US Trade Deficit Drops To $39 Billion, Lowest Since December 2013 As Imports, Exports Decline

Tyler Durden's picture

Those waiting to see if the crude crash would lead to any sizable adverse impact on the US trade deficit in November, as lower production led to higher imports if only on paper, the answer is yes, but in the opposite direction: instead of increasing or dropping just marginally from October's $43.4 billion (to the $42 billion consensus estimate), the November trade deficit tumbled by 7.7% to $39 billion the lowest print since December 2013, as a result of a 2.2% drop in imports coupled with a 1% decline in exports. But it was shale crude once again that was the swing factor, which was massively produced as domestic producers scramble to offset declining prices with extra volume, because as the data showed, in November the US imported the smallest crude amount by notional since 1994, and the lowest cost crude since 2010.

And while this will boost GDP marginally now based on beancounter models, it means that in the coming months, as the peak shale production is exhausted and as capacity goes offline first slowly then fast, the deficit is once again set to surge as US shale production goes dark and the US is once again forced to import more crude from abroad, thus boosting the deficit, and leading to a GDP decline.



Excluding the swing impact of crude,the US non-petroleum trade balance remained near record wides, printing at $46.6 billion in November.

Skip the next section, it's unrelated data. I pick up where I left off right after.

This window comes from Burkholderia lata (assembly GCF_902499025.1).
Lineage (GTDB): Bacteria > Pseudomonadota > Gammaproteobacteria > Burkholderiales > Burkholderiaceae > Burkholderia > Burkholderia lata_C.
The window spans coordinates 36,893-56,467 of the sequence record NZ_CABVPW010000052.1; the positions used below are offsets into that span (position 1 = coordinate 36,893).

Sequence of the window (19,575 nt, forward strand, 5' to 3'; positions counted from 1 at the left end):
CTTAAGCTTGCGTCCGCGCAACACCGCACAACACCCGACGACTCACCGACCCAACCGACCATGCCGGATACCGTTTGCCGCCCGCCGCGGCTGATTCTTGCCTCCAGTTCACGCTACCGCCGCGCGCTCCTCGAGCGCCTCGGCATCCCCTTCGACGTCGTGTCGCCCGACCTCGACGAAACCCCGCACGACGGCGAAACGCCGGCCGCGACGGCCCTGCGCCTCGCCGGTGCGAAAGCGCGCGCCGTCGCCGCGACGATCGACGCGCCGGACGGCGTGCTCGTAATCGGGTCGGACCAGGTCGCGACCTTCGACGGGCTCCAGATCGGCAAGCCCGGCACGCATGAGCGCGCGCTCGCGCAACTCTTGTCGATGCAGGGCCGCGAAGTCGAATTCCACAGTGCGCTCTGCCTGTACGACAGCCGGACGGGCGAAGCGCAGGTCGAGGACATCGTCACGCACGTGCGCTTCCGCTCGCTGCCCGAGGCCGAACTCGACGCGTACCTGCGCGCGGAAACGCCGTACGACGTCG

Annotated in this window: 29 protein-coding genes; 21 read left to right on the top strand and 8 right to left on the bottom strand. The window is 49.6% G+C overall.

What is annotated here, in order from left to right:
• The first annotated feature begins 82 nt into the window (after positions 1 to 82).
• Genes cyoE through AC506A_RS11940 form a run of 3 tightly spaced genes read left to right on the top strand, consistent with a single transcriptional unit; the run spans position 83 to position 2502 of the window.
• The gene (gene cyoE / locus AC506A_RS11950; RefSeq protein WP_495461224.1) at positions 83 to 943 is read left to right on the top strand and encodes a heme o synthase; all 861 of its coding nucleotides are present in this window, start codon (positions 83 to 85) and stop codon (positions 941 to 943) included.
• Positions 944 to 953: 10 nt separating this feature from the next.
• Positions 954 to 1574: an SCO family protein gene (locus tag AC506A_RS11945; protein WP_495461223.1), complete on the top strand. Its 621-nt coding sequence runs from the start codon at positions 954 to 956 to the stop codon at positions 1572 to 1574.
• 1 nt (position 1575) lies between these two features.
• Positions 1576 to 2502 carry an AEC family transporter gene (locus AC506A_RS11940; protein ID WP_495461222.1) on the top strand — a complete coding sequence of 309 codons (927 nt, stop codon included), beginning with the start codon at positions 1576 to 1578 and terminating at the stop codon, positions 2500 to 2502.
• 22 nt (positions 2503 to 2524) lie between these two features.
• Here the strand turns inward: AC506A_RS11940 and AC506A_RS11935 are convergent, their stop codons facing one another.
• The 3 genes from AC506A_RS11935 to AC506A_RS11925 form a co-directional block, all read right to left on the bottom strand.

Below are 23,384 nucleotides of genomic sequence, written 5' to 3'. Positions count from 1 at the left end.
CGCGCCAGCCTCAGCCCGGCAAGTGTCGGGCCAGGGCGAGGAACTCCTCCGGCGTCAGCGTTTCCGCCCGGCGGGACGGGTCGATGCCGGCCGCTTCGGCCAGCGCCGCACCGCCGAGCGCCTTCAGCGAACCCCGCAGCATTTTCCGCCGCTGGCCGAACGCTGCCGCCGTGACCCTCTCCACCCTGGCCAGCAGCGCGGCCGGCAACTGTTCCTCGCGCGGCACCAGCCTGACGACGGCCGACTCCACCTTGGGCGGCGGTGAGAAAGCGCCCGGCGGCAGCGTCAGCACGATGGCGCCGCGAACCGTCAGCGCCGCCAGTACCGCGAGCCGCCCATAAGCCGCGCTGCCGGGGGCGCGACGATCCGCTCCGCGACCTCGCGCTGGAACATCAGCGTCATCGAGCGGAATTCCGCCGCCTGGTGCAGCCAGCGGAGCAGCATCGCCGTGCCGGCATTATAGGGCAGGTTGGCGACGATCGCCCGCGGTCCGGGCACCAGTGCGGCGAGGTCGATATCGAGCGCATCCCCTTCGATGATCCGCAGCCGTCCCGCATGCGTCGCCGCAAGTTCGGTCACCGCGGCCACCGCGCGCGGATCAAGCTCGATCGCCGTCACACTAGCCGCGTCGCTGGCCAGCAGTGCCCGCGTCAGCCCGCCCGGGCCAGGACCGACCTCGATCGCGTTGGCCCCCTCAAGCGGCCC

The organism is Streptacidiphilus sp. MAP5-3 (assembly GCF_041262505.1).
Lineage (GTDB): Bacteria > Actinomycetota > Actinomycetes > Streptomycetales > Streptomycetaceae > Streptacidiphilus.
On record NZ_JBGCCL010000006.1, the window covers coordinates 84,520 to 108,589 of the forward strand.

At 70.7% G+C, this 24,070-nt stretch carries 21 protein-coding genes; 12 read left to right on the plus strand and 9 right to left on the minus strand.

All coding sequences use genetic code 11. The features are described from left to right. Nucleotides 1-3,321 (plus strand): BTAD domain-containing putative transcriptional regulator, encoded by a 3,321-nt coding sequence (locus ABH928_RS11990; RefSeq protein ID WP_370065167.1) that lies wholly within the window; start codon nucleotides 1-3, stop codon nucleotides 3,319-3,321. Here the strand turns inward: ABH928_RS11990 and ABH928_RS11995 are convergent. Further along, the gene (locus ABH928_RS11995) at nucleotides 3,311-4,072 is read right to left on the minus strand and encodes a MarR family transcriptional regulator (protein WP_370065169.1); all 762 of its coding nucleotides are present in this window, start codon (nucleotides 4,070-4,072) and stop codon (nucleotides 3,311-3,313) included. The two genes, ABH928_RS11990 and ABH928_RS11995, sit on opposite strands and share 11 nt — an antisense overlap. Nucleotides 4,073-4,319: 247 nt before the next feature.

The other details from the report:

The U.S. monthly international trade deficit decreased in November 2014 according to the U.S. Bureau of Economic Analysis and the U.S. Census Bureau. The deficit decreased from $42.2 billion in October (revised) to $39.0 billion in November, as imports decreased more than exports. The previously published October deficit was $43.4 billion. The goods deficit decreased $3.3 billion from October to $58.3 billion in November. The services surplus decreased $0.1 billion from October to $19.3 billion in November.

Exports of goods and services decreased $2.0 billion in November to $196.4 billion, mostly reflecting a decrease in exports of goods. Exports of services also decreased.

  • The decrease in exports of goods was more than accounted for by a decrease in capital goods. An increase in industrial supplies and materials was partly offsetting.
  • The decrease in exports of services mostly reflected a decrease in transport, which includes freight and port services and passenger fares.

Imports of goods and services decreased $5.2 billion in November to $235.4 billion, reflecting a decrease in imports of goods. Imports of services were nearly unchanged.

  • The decrease in imports of goods mostly reflected a decrease in industrial supplies and materials.
  • Imports of services were nearly unchanged as a decrease in travel (for all purposes including education) was mostly offset by small increases in several other categories.

Goods by geographic area (seasonally adjusted, Census basis)

  • The goods deficit with Canada decreased from $2.7 billion in October (revised) to $1.4 billion in November. Exports were nearly unchanged at $26.7 billion and imports decreased $1.3 billion to $28.1 billion.